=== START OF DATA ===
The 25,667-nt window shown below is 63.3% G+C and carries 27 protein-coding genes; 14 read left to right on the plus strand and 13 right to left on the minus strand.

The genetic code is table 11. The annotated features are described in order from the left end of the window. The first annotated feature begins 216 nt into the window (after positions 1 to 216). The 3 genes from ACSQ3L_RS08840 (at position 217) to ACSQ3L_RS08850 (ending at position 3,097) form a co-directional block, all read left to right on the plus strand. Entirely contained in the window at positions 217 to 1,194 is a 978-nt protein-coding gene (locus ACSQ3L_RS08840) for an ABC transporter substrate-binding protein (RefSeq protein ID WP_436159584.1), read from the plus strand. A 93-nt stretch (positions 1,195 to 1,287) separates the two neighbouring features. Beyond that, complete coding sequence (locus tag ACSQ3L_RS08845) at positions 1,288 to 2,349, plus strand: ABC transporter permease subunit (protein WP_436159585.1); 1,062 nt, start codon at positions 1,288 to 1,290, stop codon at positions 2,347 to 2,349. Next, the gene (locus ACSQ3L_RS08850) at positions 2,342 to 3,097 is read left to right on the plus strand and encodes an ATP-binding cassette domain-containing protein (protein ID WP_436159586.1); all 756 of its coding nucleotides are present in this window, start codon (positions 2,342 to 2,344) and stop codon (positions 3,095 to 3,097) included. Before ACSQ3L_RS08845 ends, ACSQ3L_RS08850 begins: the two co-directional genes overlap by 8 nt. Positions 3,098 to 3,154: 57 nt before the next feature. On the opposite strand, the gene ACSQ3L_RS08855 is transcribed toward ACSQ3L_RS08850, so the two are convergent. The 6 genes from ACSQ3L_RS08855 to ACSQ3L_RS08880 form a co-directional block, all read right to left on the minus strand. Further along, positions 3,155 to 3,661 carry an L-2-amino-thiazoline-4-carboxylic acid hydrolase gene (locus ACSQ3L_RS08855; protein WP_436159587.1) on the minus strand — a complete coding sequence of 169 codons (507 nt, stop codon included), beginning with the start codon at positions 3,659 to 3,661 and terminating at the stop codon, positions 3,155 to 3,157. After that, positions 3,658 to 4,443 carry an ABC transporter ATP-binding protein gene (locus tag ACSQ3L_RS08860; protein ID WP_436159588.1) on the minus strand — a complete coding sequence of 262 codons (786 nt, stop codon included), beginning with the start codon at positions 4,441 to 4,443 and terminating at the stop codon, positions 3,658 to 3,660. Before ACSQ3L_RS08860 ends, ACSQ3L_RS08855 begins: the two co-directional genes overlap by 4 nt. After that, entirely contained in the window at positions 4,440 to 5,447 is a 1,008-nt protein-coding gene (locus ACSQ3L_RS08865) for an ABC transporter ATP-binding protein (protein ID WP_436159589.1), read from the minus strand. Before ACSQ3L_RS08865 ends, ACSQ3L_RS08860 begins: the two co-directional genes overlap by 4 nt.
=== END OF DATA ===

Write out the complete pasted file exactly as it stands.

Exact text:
The 25,667-nt window shown below is 63.3% G+C and carries 27 protein-coding genes; 14 read left to right on the plus strand and 13 right to left on the minus strand.

The genetic code is table 11. The annotated features are described in order from the left end of the window. The first annotated feature begins 216 nt into the window (after positions 1 to 216). The 3 genes from ACSQ3L_RS08840 (at position 217) to ACSQ3L_RS08850 (ending at position 3,097) form a co-directional block, all read left to right on the plus strand. Entirely contained in the window at positions 217 to 1,194 is a 978-nt protein-coding gene (locus ACSQ3L_RS08840) for an ABC transporter substrate-binding protein (RefSeq protein ID WP_436159584.1), read from the plus strand. A 93-nt stretch (positions 1,195 to 1,287) separates the two neighbouring features. Beyond that, complete coding sequence (locus tag ACSQ3L_RS08845) at positions 1,288 to 2,349, plus strand: ABC transporter permease subunit (protein WP_436159585.1); 1,062 nt, start codon at positions 1,288 to 1,290, stop codon at positions 2,347 to 2,349. Next, the gene (locus ACSQ3L_RS08850) at positions 2,342 to 3,097 is read left to right on the plus strand and encodes an ATP-binding cassette domain-containing protein (protein ID WP_436159586.1); all 756 of its coding nucleotides are present in this window, start codon (positions 2,342 to 2,344) and stop codon (positions 3,095 to 3,097) included. Before ACSQ3L_RS08845 ends, ACSQ3L_RS08850 begins: the two co-directional genes overlap by 8 nt. Positions 3,098 to 3,154: 57 nt before the next feature. On the opposite strand, the gene ACSQ3L_RS08855 is transcribed toward ACSQ3L_RS08850, so the two are convergent. The 6 genes from ACSQ3L_RS08855 to ACSQ3L_RS08880 form a co-directional block, all read right to left on the minus strand. Further along, positions 3,155 to 3,661 carry an L-2-amino-thiazoline-4-carboxylic acid hydrolase gene (locus ACSQ3L_RS08855; protein WP_436159587.1) on the minus strand — a complete coding sequence of 169 codons (507 nt, stop codon included), beginning with the start codon at positions 3,659 to 3,661 and terminating at the stop codon, positions 3,155 to 3,157. After that, positions 3,658 to 4,443 carry an ABC transporter ATP-binding protein gene (locus tag ACSQ3L_RS08860; protein ID WP_436159588.1) on the minus strand — a complete coding sequence of 262 codons (786 nt, stop codon included), beginning with the start codon at positions 4,441 to 4,443 and terminating at the stop codon, positions 3,658 to 3,660. Before ACSQ3L_RS08860 ends, ACSQ3L_RS08855 begins: the two co-directional genes overlap by 4 nt. After that, entirely contained in the window at positions 4,440 to 5,447 is a 1,008-nt protein-coding gene (locus ACSQ3L_RS08865) for an ABC transporter ATP-binding protein (protein ID WP_436159589.1), read from the minus strand. Before ACSQ3L_RS08865 ends, ACSQ3L_RS08860 begins: the two co-directional genes overlap by 4 nt.